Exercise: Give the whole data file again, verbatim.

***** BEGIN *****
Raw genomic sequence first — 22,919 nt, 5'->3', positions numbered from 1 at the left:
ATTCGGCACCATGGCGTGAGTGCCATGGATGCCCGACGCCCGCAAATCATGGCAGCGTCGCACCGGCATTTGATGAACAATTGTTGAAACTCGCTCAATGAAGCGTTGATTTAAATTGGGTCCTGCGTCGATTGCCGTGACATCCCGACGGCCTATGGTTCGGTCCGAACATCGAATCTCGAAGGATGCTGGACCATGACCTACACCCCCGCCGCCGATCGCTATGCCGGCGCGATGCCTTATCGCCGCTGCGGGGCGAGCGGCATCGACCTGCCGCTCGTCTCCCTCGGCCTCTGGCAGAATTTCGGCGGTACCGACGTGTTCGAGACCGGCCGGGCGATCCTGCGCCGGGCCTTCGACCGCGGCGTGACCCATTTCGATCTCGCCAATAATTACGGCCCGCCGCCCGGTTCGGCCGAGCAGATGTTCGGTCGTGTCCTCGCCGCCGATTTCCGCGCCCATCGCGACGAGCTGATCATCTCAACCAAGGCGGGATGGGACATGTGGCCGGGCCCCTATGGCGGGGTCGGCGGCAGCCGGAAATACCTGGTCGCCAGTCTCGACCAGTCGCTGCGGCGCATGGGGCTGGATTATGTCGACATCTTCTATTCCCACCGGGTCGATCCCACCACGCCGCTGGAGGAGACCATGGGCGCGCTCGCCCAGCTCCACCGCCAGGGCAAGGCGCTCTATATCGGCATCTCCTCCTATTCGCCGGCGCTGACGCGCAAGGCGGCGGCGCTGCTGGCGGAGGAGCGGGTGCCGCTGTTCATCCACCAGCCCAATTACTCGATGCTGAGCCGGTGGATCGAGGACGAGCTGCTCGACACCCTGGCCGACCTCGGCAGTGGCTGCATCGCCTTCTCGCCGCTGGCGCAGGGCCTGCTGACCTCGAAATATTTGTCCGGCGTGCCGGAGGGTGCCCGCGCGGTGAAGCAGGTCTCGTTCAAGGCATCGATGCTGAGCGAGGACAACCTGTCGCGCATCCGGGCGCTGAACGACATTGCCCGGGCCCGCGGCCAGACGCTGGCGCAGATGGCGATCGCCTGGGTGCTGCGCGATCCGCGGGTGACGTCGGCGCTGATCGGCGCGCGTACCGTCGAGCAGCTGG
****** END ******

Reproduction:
Raw genomic sequence first — 22,919 nt, 5'->3', positions numbered from 1 at the left:
ATTCGGCACCATGGCGTGAGTGCCATGGATGCCCGACGCCCGCAAATCATGGCAGCGTCGCACCGGCATTTGATGAACAATTGTTGAAACTCGCTCAATGAAGCGTTGATTTAAATTGGGTCCTGCGTCGATTGCCGTGACATCCCGACGGCCTATGGTTCGGTCCGAACATCGAATCTCGAAGGATGCTGGACCATGACCTACACCCCCGCCGCCGATCGCTATGCCGGCGCGATGCCTTATCGCCGCTGCGGGGCGAGCGGCATCGACCTGCCGCTCGTCTCCCTCGGCCTCTGGCAGAATTTCGGCGGTACCGACGTGTTCGAGACCGGCCGGGCGATCCTGCGCCGGGCCTTCGACCGCGGCGTGACCCATTTCGATCTCGCCAATAATTACGGCCCGCCGCCCGGTTCGGCCGAGCAGATGTTCGGTCGTGTCCTCGCCGCCGATTTCCGCGCCCATCGCGACGAGCTGATCATCTCAACCAAGGCGGGATGGGACATGTGGCCGGGCCCCTATGGCGGGGTCGGCGGCAGCCGGAAATACCTGGTCGCCAGTCTCGACCAGTCGCTGCGGCGCATGGGGCTGGATTATGTCGACATCTTCTATTCCCACCGGGTCGATCCCACCACGCCGCTGGAGGAGACCATGGGCGCGCTCGCCCAGCTCCACCGCCAGGGCAAGGCGCTCTATATCGGCATCTCCTCCTATTCGCCGGCGCTGACGCGCAAGGCGGCGGCGCTGCTGGCGGAGGAGCGGGTGCCGCTGTTCATCCACCAGCCCAATTACTCGATGCTGAGCCGGTGGATCGAGGACGAGCTGCTCGACACCCTGGCCGACCTCGGCAGTGGCTGCATCGCCTTCTCGCCGCTGGCGCAGGGCCTGCTGACCTCGAAATATTTGTCCGGCGTGCCGGAGGGTGCCCGCGCGGTGAAGCAGGTCTCGTTCAAGGCATCGATGCTGAGCGAGGACAACCTGTCGCGCATCCGGGCGCTGAACGACATTGCCCGGGCCCGCGGCCAGACGCTGGCGCAGATGGCGATCGCCTGGGTGCTGCGCGATCCGCGGGTGACGTCGGCGCTGATCGGCGCGCGTACCGTCGAGCAGCTGG